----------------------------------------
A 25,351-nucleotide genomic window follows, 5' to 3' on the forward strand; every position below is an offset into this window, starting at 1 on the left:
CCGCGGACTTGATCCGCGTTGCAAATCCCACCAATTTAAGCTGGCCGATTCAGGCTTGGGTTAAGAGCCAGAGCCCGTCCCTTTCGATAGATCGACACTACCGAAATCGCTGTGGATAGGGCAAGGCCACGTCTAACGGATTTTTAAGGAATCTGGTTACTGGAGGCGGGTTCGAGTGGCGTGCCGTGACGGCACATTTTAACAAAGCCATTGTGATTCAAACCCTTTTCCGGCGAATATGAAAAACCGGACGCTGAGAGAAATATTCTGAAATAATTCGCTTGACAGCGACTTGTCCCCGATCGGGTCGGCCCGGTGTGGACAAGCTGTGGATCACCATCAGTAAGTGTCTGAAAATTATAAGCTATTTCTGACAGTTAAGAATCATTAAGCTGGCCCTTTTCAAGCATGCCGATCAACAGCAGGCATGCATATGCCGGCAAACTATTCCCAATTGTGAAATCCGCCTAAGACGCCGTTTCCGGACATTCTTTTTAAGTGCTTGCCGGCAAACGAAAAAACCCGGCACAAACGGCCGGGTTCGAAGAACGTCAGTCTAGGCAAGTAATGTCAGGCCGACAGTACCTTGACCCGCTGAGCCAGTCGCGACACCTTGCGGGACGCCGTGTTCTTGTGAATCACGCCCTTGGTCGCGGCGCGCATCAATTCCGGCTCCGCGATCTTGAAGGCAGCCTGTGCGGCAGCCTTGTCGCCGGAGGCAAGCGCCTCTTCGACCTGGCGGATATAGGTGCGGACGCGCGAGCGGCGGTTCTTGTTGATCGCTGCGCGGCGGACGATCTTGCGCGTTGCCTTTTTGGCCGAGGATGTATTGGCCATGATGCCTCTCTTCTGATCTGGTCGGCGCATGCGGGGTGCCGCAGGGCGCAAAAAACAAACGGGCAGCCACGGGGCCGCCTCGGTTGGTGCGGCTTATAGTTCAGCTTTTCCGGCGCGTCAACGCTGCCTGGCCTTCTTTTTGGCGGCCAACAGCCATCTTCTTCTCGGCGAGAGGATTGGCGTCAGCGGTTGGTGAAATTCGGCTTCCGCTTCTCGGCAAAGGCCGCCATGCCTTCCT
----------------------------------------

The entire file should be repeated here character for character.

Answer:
A 25,351-nucleotide genomic window follows, 5' to 3' on the forward strand; every position below is an offset into this window, starting at 1 on the left:
CCGCGGACTTGATCCGCGTTGCAAATCCCACCAATTTAAGCTGGCCGATTCAGGCTTGGGTTAAGAGCCAGAGCCCGTCCCTTTCGATAGATCGACACTACCGAAATCGCTGTGGATAGGGCAAGGCCACGTCTAACGGATTTTTAAGGAATCTGGTTACTGGAGGCGGGTTCGAGTGGCGTGCCGTGACGGCACATTTTAACAAAGCCATTGTGATTCAAACCCTTTTCCGGCGAATATGAAAAACCGGACGCTGAGAGAAATATTCTGAAATAATTCGCTTGACAGCGACTTGTCCCCGATCGGGTCGGCCCGGTGTGGACAAGCTGTGGATCACCATCAGTAAGTGTCTGAAAATTATAAGCTATTTCTGACAGTTAAGAATCATTAAGCTGGCCCTTTTCAAGCATGCCGATCAACAGCAGGCATGCATATGCCGGCAAACTATTCCCAATTGTGAAATCCGCCTAAGACGCCGTTTCCGGACATTCTTTTTAAGTGCTTGCCGGCAAACGAAAAAACCCGGCACAAACGGCCGGGTTCGAAGAACGTCAGTCTAGGCAAGTAATGTCAGGCCGACAGTACCTTGACCCGCTGAGCCAGTCGCGACACCTTGCGGGACGCCGTGTTCTTGTGAATCACGCCCTTGGTCGCGGCGCGCATCAATTCCGGCTCCGCGATCTTGAAGGCAGCCTGTGCGGCAGCCTTGTCGCCGGAGGCAAGCGCCTCTTCGACCTGGCGGATATAGGTGCGGACGCGCGAGCGGCGGTTCTTGTTGATCGCTGCGCGGCGGACGATCTTGCGCGTTGCCTTTTTGGCCGAGGATGTATTGGCCATGATGCCTCTCTTCTGATCTGGTCGGCGCATGCGGGGTGCCGCAGGGCGCAAAAAACAAACGGGCAGCCACGGGGCCGCCTCGGTTGGTGCGGCTTATAGTTCAGCTTTTCCGGCGCGTCAACGCTGCCTGGCCTTCTTTTTGGCGGCCAACAGCCATCTTCTTCTCGGCGAGAGGATTGGCGTCAGCGGTTGGTGAAATTCGGCTTCCGCTTCTCGGCAAAGGCCGCCATGCCTTCCT